British TV series Killing Eve has amassed a multitude of fans across the globe since it started airing in 2018. This action thriller unfolds against an exhilarating game of cat and mouse between an assassin and an agent hell-bent on stopping her. It portrays women — both good and evil — as beings of their own agency. Capable and smart, they are also complex and prone to emotional fragility.
Among the fans is Ian Griffiths, creative director of Max Mara, who described Killing Eve as “where all the principal characters are female who are so good at what they do, that’s completely revolutionising the whole genre.”
It is this feminine strength he drew on for his Spring/Summer 2020 collection.
Opening the Max Mara show at the last Milan Fashion Week was an army of maidens — kitted out in prim neckties and impeccably-tailored ensembles in light washes of grey and khaki — marching in on the ready with their mission orders. To load up on the ruggedness, meanwhile, were large utilitarian pockets and waistcoats fashioned to resemble gun holsters. All this soon gave way to regal elegance as the models slipped into pastel bias-cut silk dresses for the evening.
Griffiths, who feels “the Max Mara lady is so smart she doesn’t need the fire power to win”, is driven by a desire for dialogue with modern women. Even after 33 years at the helm of the brand, he’s still fascinated by the connection between his customers and his clothing, something that goes back to his training in architecture.
“As an architect, you’re taught to think about design and its relation to the people using it. In the same vein, I think about how the women wearing the clothes relate to them,” he says. “Good clothes give you confidence to be yourself — you can’t be confident if you’re always fussing about how you sit in a dress. Our clothes are about showcasing our customers, rather than me as a designer.”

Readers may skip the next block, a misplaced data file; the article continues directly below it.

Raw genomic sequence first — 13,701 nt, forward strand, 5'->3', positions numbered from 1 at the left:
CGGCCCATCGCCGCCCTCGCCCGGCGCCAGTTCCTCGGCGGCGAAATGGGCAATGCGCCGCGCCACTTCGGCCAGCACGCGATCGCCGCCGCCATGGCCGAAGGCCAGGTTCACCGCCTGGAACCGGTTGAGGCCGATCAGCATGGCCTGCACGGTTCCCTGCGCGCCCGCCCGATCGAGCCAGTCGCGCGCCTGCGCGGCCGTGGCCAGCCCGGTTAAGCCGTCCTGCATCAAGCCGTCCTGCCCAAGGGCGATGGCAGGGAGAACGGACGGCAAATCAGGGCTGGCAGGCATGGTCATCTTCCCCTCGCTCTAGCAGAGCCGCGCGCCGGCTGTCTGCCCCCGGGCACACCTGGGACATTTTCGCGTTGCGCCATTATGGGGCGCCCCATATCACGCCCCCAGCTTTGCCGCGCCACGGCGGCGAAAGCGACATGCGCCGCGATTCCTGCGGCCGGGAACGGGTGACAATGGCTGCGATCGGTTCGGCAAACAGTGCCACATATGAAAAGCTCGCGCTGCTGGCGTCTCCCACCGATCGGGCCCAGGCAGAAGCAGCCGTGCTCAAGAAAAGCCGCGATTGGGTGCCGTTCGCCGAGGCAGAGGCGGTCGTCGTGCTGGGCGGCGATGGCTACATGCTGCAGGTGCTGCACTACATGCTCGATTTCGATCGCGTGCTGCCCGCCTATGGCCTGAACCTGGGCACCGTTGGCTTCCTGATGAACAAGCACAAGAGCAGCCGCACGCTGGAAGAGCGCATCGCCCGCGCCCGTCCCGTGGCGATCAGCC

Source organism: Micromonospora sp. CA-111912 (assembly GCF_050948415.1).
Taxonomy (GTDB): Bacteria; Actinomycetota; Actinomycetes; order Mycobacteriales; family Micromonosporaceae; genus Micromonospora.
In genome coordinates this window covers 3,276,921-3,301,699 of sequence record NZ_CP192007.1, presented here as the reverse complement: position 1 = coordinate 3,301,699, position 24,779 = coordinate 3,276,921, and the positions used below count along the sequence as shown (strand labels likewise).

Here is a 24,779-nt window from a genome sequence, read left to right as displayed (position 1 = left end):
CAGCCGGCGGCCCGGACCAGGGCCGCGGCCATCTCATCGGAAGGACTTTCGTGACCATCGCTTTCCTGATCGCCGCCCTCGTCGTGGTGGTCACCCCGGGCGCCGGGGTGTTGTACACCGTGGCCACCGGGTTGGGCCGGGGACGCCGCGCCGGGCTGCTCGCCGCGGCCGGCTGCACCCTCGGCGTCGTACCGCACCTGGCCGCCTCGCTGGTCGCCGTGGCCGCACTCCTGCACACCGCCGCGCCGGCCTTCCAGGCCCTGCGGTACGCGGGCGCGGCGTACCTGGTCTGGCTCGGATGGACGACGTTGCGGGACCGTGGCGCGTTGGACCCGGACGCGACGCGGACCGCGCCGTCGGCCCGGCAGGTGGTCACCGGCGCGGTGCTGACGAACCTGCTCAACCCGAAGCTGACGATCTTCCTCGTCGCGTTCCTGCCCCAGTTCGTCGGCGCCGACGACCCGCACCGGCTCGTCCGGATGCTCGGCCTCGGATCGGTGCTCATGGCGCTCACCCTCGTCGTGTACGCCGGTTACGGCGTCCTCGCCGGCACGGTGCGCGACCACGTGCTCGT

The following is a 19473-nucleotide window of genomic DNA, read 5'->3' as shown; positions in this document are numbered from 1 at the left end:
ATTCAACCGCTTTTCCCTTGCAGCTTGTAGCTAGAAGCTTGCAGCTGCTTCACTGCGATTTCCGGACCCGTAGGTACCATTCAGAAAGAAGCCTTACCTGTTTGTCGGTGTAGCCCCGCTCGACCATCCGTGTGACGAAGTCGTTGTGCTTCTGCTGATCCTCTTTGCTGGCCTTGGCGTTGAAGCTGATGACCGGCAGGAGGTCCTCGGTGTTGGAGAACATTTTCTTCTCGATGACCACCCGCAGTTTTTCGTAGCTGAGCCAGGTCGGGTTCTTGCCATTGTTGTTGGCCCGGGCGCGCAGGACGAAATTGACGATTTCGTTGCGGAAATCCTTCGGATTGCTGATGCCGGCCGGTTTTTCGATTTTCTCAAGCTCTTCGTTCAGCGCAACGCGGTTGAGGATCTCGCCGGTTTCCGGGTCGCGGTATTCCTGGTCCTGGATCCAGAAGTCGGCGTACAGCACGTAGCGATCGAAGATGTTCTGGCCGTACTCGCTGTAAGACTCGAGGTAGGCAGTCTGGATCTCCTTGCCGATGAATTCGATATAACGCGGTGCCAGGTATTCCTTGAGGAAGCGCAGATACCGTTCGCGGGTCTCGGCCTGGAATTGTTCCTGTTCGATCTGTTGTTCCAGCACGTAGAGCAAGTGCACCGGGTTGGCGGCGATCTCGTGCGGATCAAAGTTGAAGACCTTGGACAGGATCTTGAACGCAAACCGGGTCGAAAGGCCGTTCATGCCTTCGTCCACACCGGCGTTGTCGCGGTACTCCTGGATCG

And that’s what sets Griffiths’ work apart from others. Where many are increasingly pressured to produce hyped-up clothing with seconds-long lifespans on social media, he prefers to create classics that live on and beyond. Where brands try to outdo one another with fashion show spectacles season after season, he lets the clothes — and the women in them — sing for themselves.
Marilyn Monroe, after whom a Max Mara coat from Autumn/Winter 2015 was christened, inspired Griffiths often. But more recently, he is veering towards women like Nancy Pelosi who go against the grain. The Speaker of the US House of Representatives, who wore a rust-coloured Max Mara coat in 2018 to meet with President Donald Trump, was hailed as a symbol of women who weren’t afraid to go against the establishment. Pelosi and her outerwear received so much press, it led Max Mara to relaunch what’s colloquially nicknamed the “Pelosi coat”.
Although Griffiths says he has no stand on political issues, he reminds us that female empowerment has been very much a part of the Max Mara brand since its founding in 1951. Max Mara was one of the first to feature a hijab-clad model on the runway for Autumn/Winter 2017. And while the 2020 Academy Awards nominated zilch female directors, Max Mara continues to support women filmmakers and actresses through its Women in Film annual gala this year.
“I think it’s important not to go against the grain for the sake of it,” he adds, “but only because you believe you’re going in the right direction. I’m never frightened to shake things up just a little bit.”
Meanwhile, many continue to see Max Mara merely as a brand that churns out classics: camel coats, suits, dresses and so on. While classic translates to boring and must be avoided at all costs for some designers, Griffiths takes it as a compliment, adding that classic is “not a bad word at all… I find it more rewarding to know that a woman appreciates our clothes over time and builds an emotional relationship with them.”
“It’s also like Nancy Pelosi wearing that red coat — she bought that in 2007 so that has to be a classic coat! Women who want to change the world, what do they wear? They wear things that are simple and powerful.”
So, does Max Mara plan to venture into menswear? “Never, ever,” Griffiths decides. “If men were to have it too, it wouldn’t be the same anymore.”
This story first appeared in the March 2020 issue of A Magazine.